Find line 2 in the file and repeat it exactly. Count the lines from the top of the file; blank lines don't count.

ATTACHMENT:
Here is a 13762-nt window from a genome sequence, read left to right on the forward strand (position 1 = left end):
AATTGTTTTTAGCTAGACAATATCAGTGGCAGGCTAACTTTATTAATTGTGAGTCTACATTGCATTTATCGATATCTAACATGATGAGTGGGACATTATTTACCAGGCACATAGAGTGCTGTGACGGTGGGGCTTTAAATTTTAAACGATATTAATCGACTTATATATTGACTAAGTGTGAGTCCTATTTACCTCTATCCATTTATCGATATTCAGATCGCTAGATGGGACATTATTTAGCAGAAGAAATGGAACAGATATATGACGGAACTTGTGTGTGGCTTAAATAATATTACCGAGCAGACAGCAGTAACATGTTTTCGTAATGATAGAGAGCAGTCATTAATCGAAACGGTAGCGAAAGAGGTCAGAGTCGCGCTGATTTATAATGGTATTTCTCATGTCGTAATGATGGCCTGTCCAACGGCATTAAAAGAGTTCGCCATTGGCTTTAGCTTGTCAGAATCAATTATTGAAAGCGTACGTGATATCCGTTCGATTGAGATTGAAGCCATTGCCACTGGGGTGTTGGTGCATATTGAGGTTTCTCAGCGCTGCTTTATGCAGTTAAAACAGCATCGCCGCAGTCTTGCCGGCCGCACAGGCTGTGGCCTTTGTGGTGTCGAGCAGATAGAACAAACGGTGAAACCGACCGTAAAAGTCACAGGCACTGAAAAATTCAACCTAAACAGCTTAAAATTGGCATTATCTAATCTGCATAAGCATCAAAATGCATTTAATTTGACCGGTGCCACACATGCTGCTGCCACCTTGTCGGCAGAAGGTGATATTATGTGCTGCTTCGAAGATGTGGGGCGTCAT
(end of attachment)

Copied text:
AATTGTTTTTAGCTAGACAATATCAGTGGCAGGCTAACTTTATTAATTGTGAGTCTACATTGCATTTATCGATATCTAACATGATGAGTGGGACATTATTTACCAGGCACATAGAGTGCTGTGACGGTGGGGCTTTAAATTTTAAACGATATTAATCGACTTATATATTGACTAAGTGTGAGTCCTATTTACCTCTATCCATTTATCGATATTCAGATCGCTAGATGGGACATTATTTAGCAGAAGAAATGGAACAGATATATGACGGAACTTGTGTGTGGCTTAAATAATATTACCGAGCAGACAGCAGTAACATGTTTTCGTAATGATAGAGAGCAGTCATTAATCGAAACGGTAGCGAAAGAGGTCAGAGTCGCGCTGATTTATAATGGTATTTCTCATGTCGTAATGATGGCCTGTCCAACGGCATTAAAAGAGTTCGCCATTGGCTTTAGCTTGTCAGAATCAATTATTGAAAGCGTACGTGATATCCGTTCGATTGAGATTGAAGCCATTGCCACTGGGGTGTTGGTGCATATTGAGGTTTCTCAGCGCTGCTTTATGCAGTTAAAACAGCATCGCCGCAGTCTTGCCGGCCGCACAGGCTGTGGCCTTTGTGGTGTCGAGCAGATAGAACAAACGGTGAAACCGACCGTAAAAGTCACAGGCACTGAAAAATTCAACCTAAACAGCTTAAAATTGGCATTATCTAATCTGCATAAGCATCAAAATGCATTTAATTTGACCGGTGCCACACATGCTGCTGCCACCTTGTCGGCAGAAGGTGATATTATGTGCTGCTTCGAAGATGTGGGGCGTCAT